Ducati 749 and 749S (2003-2007) Brakes

Brembo brakes, braided lines and no ABS – the 749 and 749S are identical in their braking set-up and have exactly what you would expect on an early 2000s Ducati sportsbike. A good set-up, a refresh and new pads should be all they need to deliver all the bite you could ever wish for.

 

Comfort over distance and touring

Umm... No! The 749 is a full-on Ducati sportsbike and as such comes with a cramped riding position and the V-twin can get hot in summer, making slow riding through traffic quite literally a pain. There may be adjustability in the chassis but you are fine-tuning the discomfort rather than making a substantial transformation to comfort levels. The Biposto versions do add a pillion seat, but it is only for the brave/small!

 

If you want a unique-looking Ducati sportsbike that has just about managed to avoid the old ‘future classic’ price hike, the 749 is worth considering

 

Rider aids and extra equipment / accessories

The 749 has a CAN-bus system but lacks any rider aids, so you are totally analogue. In terms of accessories many riders add a race exhaust and a taller screen alongside a few bits of bling such as billet reservoir covers or rearsets but that’s about it. Be wary of any ‘tuned’ bikes and also of any with aftermarket paint schemes. Some have been done legitimately and not after a crash but in a few years’ time will a race rep of a long-defunct team really be considered cool?

 

Ducati 749 and 749S (2003-2007) verdict

The 749 is a great entry point into the world of Ducati sportsbikes. It looks, sounds, and feels like the firm’s headline act but is cheaper to buy and insure, if not run... If you have a hankering for a Bologna-built V-twin the 749 is more reliable than the 748 and with over 100bhp on tap has more than enough power for road use. Ideally aim for the S model but the base 749 isn’t to be overlooked and is cheaper to buy.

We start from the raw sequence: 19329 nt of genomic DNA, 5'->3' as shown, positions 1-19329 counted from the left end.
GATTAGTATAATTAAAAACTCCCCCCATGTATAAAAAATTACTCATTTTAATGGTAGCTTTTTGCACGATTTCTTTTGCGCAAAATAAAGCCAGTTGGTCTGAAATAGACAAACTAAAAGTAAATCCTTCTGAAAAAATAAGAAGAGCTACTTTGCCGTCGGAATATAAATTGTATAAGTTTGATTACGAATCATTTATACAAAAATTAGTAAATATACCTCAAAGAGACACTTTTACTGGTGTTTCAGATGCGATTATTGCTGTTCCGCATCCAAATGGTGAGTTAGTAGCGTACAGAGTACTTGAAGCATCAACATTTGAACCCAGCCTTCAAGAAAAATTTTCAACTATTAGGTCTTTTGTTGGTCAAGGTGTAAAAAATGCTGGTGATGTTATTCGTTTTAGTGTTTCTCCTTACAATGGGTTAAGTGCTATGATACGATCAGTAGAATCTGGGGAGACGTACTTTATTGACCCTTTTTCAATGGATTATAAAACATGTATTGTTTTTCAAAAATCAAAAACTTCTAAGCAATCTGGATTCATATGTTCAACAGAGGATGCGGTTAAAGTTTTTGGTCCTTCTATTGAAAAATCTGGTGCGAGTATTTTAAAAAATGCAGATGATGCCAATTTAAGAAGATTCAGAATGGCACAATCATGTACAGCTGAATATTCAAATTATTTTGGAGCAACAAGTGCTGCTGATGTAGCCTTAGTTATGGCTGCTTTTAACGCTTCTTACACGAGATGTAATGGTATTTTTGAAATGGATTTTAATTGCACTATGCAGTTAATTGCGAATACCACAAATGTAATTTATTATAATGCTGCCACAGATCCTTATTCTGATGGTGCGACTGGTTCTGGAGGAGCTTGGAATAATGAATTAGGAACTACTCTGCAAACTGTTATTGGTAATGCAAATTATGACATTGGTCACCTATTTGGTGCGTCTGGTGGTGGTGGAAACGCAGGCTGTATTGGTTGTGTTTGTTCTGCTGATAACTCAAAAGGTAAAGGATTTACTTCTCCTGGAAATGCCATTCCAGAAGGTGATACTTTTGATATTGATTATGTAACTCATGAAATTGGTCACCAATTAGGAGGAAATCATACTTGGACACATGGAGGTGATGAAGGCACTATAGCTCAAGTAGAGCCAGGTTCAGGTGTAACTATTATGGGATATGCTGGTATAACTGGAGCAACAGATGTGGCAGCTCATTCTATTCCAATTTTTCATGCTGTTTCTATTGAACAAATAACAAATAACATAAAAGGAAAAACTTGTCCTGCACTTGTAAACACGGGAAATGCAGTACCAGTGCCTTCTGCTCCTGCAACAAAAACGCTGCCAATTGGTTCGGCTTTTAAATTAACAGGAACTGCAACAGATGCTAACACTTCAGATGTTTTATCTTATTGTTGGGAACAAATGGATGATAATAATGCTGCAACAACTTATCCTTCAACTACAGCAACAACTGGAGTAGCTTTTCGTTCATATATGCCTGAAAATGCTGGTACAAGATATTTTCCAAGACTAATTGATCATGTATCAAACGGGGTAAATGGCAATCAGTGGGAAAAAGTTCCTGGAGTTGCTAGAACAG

Three things we love about the 749/S…

  • More affordable price tag
  • Relaxed handling
  • Relative exclusivity

 

Three things that we don’t…

  • Running costs
  • Not great looking. Or is it...
  • Discomfort!

 

Ducati 749 and 749S (2003-2007) spec

Original price

£8740 (749S: £9500)

Current price range

£4000-£7500

Capacity

748cc

Bore x Stroke

90x58.8mm

Engine layout

Desmo V-twin

Engine details

DOHC, 8v, liquid-cooled

Power

108bhp (79.5kW) @ 10,000rpm

749S: 116bhp (85.4kW) @ 10,500rpm

 

Torque

59.3lb-ft (80.4Nm) @ 8500rpm

749S: 60.8lb-ft (82.4Nm) @ 8500rpm

 

Top speed

175mph

Transmission

6 speed, chain final drive

Average fuel consumption

32mpg

Tank size

15.5 litres

Max range to empty (theoretical)

140 miles

Reserve capacity

25 miles

Rider aids

None

Frame

Tubular steel trellis

Front suspension

43mm Showa inverted forks (TiN coating on the S)

Front suspension adjustment

Fully-adjustable

Rear suspension

Sachs monoshock (Showa on the S)

Rear suspension adjustment

Fully-adjustable

Front brake

2 x 320mm discs, Brembo four-piston calipers

Rear brake

240mm disc, two-piston caliper

Front tyre

120/70 - ZR17

Rear tyre

180/55 - ZR17

Rake/Trail

24.5°/97mm

Dimensions

2095mm x n/a x 1100mm (LxWxH)

Wheelbase

1475mm

Ground clearance

n/a

Seat height

780mm

Kerb weight

188kg (749S: 186kg)

 

Looking for bike insurance? Get a quote for this motorcycle with Bennetts motorbike insurance

 

If you want a unique-looking Ducati sportsbike that has just about managed to avoid the old ‘future classic’ price hike, the 749 is worth considering
Latest News from Bike Social

Latest News

  • BMW uses cameras to monitor grip levels in real time for traction control
    BMW developing road-surface-sensing traction control
  • As the government introduces new restrictions and lockdown rules for Covid-19, we at how they affect riders in England, Scotland, Wales & Ireland
    How new Coronavirus lockdown restrictions affect motorcycling
  • WSBK World Superbikes Calendar Tables Results TV Times
    2020 WSBK Calender, Championship Table and TV Times
  • Revised post covid MotoGP calendar
    2020 MotoGP Calendar, Championship Table and TV Times